Friday, March 27, 2009

How Bad Is It? One-Month Treasury Bills Go Negative!

I read this shocking nugget at

Treasury one-month bill rates turned negative for the first time since December as investors sought the most easily-traded securities to bolster balance sheets at the end of the quarter.

Financial institutions earn interest on funds deposited with the Federal Reserve. At quarter end, banks prefer to carry securities on their balance sheets instead of cash, driving demand for bills, according to Donald Galante, chief investment officer and senior vice president of fixed income at MF Global Ltd. in New York. He expects rates to rise again by mid-April.

“We’re in a funds rate range of between zero and 0.25 percent,” said David Glocke, who manages $65 billion of Treasuries at Vanguard Group Inc. in Valley Forge, Pennsylvania. “If you keep rates this low, you’re going to end up having periods, especially in the Treasury bill market, where the yield goes negative.”

Historical Performance

The rate on the one-month bill dropped to negative 0.04 percent in New York, compared with 0.03 percent yesterday. It was last negative on Dec. 26, when it reached minus 0.05 percent. Three-month bill rates fell four basis points to 0.15 percent, while six-month bill rates fell two basis points to 0.38 percent.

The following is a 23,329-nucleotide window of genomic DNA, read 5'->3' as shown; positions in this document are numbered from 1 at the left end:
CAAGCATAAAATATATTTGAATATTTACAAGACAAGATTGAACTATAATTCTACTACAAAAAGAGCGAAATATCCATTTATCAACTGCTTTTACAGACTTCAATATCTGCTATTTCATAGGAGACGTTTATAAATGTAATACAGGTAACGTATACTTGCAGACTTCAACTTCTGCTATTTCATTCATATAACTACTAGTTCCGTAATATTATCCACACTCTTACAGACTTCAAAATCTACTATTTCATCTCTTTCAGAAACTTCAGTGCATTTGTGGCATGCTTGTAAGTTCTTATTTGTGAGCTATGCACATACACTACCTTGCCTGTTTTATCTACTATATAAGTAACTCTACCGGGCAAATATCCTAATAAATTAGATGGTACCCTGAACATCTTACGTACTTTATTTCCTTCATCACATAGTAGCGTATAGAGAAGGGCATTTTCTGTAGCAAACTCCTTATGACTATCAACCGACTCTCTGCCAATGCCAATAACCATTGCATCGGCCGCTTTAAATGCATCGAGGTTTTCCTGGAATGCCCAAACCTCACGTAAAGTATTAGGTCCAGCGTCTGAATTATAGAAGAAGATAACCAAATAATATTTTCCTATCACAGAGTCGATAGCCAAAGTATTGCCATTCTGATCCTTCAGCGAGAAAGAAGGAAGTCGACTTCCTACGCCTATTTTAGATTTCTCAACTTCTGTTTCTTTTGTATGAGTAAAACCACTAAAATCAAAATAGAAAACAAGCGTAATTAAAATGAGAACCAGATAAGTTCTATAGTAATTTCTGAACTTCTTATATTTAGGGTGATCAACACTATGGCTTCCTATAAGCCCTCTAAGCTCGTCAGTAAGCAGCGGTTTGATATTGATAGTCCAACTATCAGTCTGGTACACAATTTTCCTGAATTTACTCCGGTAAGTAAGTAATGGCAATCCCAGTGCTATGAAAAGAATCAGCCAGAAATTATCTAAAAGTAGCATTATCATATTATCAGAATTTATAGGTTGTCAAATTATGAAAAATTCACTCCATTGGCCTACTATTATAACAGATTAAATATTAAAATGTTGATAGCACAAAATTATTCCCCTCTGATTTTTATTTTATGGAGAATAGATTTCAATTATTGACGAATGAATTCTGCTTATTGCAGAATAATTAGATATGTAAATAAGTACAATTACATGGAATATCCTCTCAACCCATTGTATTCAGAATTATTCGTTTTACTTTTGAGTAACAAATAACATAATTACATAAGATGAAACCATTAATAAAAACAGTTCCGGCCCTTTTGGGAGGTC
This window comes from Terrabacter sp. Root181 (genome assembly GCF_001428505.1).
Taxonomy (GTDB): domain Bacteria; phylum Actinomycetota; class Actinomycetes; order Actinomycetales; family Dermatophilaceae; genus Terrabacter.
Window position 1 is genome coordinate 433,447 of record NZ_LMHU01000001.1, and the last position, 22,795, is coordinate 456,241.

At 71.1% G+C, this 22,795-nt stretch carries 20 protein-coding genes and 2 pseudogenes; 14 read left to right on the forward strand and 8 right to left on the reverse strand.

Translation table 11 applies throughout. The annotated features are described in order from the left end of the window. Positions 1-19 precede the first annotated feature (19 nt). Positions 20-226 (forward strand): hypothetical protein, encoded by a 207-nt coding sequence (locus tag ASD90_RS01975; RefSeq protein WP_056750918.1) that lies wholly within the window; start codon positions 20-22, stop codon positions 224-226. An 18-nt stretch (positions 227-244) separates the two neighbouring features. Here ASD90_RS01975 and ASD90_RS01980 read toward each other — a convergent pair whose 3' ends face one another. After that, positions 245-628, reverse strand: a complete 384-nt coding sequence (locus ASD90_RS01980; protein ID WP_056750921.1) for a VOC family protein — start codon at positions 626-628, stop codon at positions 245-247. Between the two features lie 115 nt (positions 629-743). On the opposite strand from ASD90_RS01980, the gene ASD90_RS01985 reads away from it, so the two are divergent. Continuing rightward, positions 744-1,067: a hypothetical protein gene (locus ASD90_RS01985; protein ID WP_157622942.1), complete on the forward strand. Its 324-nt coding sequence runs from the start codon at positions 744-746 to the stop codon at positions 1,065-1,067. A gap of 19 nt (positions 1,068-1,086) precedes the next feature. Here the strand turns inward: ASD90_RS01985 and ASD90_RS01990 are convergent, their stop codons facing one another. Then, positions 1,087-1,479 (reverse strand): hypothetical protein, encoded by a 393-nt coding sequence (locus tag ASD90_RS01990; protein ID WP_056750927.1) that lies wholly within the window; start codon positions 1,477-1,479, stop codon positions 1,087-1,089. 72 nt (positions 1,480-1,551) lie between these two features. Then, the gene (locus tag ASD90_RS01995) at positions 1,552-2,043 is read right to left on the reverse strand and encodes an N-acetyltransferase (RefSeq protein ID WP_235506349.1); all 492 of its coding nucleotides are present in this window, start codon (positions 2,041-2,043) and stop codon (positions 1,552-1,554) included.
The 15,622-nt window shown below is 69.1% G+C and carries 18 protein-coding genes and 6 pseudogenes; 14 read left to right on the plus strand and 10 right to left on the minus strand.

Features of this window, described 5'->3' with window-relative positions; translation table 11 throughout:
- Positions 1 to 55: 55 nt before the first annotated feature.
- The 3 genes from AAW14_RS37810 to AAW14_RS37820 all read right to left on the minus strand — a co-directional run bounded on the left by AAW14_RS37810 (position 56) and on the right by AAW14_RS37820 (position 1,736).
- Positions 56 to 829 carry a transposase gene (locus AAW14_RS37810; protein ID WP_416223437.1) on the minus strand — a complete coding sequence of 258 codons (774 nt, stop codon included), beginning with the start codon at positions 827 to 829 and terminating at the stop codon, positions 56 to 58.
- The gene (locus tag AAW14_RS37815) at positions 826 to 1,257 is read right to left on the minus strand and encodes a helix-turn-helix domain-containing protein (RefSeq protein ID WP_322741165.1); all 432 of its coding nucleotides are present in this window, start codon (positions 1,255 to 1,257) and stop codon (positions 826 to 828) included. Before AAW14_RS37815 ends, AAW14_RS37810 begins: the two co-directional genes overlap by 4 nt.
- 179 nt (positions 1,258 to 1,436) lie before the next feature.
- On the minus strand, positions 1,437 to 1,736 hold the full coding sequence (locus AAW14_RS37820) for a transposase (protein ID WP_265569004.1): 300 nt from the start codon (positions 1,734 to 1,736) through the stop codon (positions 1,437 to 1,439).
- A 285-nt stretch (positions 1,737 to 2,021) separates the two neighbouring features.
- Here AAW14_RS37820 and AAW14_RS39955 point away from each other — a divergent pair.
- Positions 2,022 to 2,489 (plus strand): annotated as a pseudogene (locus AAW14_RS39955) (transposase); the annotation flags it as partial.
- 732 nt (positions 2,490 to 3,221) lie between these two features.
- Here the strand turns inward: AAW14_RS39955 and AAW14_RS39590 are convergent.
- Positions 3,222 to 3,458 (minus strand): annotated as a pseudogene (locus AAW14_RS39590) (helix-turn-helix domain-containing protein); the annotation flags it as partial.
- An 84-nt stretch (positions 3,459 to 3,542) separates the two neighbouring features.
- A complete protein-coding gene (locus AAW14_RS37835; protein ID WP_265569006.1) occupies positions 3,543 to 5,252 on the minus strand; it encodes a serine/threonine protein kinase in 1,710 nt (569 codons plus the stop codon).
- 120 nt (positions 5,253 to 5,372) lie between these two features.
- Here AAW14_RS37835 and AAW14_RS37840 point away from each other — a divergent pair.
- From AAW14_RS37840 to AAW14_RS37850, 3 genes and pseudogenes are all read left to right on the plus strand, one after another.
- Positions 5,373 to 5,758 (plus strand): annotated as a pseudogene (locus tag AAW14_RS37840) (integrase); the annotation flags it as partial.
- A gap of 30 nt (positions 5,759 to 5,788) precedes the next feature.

So you're clear on this: If you invested $10,000 in one-month bills, you would lose $4 annually!?! I know the Federal Reserve has lowered the prime rate dramatically, and that other interest rates tend to follow similar trends...but this is disturbing. Disturbing, as in, banks and investors are buying these! On purpose!

What does this say about the state of our economy and financial institutions? In fairness to the discussion, the article gives some reasons why the rates have sunk so low and why, in the short term, some banks might choose to purchase such securities. Furthermore, they are expected to return to positive ground in a few weeks.

On the other hand, it might be a great time to refinance your mortgage.

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